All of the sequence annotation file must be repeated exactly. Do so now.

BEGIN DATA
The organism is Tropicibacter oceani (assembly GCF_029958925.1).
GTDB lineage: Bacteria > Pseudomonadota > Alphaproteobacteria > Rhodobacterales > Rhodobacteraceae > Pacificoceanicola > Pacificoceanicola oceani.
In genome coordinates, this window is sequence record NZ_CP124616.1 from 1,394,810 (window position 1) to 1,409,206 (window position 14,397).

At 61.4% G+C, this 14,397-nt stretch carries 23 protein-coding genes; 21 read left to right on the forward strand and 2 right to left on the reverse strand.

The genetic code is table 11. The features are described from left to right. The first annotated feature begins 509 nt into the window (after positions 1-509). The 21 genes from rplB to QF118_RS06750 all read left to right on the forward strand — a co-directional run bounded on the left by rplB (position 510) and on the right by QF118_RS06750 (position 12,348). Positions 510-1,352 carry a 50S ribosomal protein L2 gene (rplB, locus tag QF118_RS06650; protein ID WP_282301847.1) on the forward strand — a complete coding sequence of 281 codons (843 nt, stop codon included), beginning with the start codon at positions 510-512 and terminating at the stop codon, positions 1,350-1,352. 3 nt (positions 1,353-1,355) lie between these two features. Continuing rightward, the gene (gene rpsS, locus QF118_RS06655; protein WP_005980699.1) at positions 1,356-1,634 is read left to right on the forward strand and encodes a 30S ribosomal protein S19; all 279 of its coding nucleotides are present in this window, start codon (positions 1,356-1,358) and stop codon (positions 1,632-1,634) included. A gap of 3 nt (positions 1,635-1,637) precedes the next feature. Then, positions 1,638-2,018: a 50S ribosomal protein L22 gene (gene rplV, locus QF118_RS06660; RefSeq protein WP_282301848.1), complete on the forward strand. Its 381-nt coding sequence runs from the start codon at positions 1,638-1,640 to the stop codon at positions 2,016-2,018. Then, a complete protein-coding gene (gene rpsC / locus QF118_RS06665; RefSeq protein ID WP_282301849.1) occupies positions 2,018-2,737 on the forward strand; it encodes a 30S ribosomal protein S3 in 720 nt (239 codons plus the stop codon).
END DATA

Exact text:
The organism is Tropicibacter oceani (assembly GCF_029958925.1).
GTDB lineage: Bacteria > Pseudomonadota > Alphaproteobacteria > Rhodobacterales > Rhodobacteraceae > Pacificoceanicola > Pacificoceanicola oceani.
In genome coordinates, this window is sequence record NZ_CP124616.1 from 1,394,810 (window position 1) to 1,409,206 (window position 14,397).

At 61.4% G+C, this 14,397-nt stretch carries 23 protein-coding genes; 21 read left to right on the forward strand and 2 right to left on the reverse strand.

The genetic code is table 11. The features are described from left to right. The first annotated feature begins 509 nt into the window (after positions 1-509). The 21 genes from rplB to QF118_RS06750 all read left to right on the forward strand — a co-directional run bounded on the left by rplB (position 510) and on the right by QF118_RS06750 (position 12,348). Positions 510-1,352 carry a 50S ribosomal protein L2 gene (rplB, locus tag QF118_RS06650; protein ID WP_282301847.1) on the forward strand — a complete coding sequence of 281 codons (843 nt, stop codon included), beginning with the start codon at positions 510-512 and terminating at the stop codon, positions 1,350-1,352. 3 nt (positions 1,353-1,355) lie between these two features. Continuing rightward, the gene (gene rpsS, locus QF118_RS06655; protein WP_005980699.1) at positions 1,356-1,634 is read left to right on the forward strand and encodes a 30S ribosomal protein S19; all 279 of its coding nucleotides are present in this window, start codon (positions 1,356-1,358) and stop codon (positions 1,632-1,634) included. A gap of 3 nt (positions 1,635-1,637) precedes the next feature. Then, positions 1,638-2,018: a 50S ribosomal protein L22 gene (gene rplV, locus QF118_RS06660; RefSeq protein WP_282301848.1), complete on the forward strand. Its 381-nt coding sequence runs from the start codon at positions 1,638-1,640 to the stop codon at positions 2,016-2,018. Then, a complete protein-coding gene (gene rpsC / locus QF118_RS06665; RefSeq protein ID WP_282301849.1) occupies positions 2,018-2,737 on the forward strand; it encodes a 30S ribosomal protein S3 in 720 nt (239 codons plus the stop codon).